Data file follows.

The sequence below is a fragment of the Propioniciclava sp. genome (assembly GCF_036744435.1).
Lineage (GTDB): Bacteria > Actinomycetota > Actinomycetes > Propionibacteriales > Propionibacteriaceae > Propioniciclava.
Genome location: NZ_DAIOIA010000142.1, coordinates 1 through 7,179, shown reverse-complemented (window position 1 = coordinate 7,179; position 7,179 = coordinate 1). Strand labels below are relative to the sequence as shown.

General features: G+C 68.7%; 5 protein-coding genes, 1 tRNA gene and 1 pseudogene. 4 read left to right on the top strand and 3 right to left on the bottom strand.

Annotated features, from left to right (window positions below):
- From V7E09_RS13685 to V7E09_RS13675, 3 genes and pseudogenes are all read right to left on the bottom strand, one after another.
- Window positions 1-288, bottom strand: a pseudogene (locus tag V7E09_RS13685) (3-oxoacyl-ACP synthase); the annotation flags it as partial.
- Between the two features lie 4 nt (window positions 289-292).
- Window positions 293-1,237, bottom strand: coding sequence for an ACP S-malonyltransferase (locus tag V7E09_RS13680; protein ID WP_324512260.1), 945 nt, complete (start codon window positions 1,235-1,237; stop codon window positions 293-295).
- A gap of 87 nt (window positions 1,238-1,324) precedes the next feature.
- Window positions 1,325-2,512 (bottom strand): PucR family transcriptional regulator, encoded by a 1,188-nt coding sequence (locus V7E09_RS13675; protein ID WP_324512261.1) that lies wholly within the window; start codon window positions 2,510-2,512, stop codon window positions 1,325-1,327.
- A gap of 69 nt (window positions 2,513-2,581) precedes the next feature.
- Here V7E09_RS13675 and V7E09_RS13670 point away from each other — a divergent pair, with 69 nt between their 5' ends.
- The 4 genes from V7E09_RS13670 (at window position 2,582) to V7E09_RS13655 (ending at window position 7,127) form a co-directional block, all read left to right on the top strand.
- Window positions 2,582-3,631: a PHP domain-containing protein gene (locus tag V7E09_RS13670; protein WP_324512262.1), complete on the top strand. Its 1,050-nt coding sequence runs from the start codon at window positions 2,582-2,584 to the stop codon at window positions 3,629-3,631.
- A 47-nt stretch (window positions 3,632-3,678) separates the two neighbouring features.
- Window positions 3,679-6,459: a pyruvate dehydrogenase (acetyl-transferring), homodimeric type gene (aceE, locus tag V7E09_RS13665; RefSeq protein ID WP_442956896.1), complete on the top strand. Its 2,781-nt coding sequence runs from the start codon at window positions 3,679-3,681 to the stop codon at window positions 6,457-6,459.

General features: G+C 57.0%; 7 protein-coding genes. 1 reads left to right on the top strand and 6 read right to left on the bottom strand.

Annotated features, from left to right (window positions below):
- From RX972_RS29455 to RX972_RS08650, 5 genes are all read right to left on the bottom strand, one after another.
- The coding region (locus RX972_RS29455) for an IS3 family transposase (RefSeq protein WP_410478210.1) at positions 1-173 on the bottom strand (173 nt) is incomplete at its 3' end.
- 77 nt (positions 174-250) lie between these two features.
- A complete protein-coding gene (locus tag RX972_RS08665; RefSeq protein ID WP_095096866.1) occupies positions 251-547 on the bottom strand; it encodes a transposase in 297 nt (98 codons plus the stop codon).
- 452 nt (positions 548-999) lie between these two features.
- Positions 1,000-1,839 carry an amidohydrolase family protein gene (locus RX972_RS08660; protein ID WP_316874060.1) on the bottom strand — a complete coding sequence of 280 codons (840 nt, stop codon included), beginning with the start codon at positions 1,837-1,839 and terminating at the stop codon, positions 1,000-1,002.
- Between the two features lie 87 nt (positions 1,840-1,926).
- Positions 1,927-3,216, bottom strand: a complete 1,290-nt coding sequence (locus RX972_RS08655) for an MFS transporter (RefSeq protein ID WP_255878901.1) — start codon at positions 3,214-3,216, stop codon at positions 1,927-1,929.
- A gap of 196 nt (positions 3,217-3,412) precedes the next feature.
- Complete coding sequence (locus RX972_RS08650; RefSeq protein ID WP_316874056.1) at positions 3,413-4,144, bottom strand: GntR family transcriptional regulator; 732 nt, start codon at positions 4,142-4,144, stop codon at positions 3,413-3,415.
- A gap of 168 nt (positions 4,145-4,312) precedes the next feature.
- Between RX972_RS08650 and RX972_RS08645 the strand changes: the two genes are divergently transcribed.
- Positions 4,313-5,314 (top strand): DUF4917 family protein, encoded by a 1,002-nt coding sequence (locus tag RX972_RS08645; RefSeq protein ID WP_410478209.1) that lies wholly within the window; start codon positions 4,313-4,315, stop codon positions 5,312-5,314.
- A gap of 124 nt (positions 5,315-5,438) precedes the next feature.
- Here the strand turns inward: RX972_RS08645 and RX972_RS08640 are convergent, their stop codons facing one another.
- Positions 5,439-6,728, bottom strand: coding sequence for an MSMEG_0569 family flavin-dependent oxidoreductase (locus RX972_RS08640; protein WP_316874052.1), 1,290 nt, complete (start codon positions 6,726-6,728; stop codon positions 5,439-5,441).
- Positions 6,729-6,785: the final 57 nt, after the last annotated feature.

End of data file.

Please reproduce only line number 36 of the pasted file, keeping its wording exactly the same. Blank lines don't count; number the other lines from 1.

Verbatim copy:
- Positions 6,729-6,785: the final 57 nt, after the last annotated feature.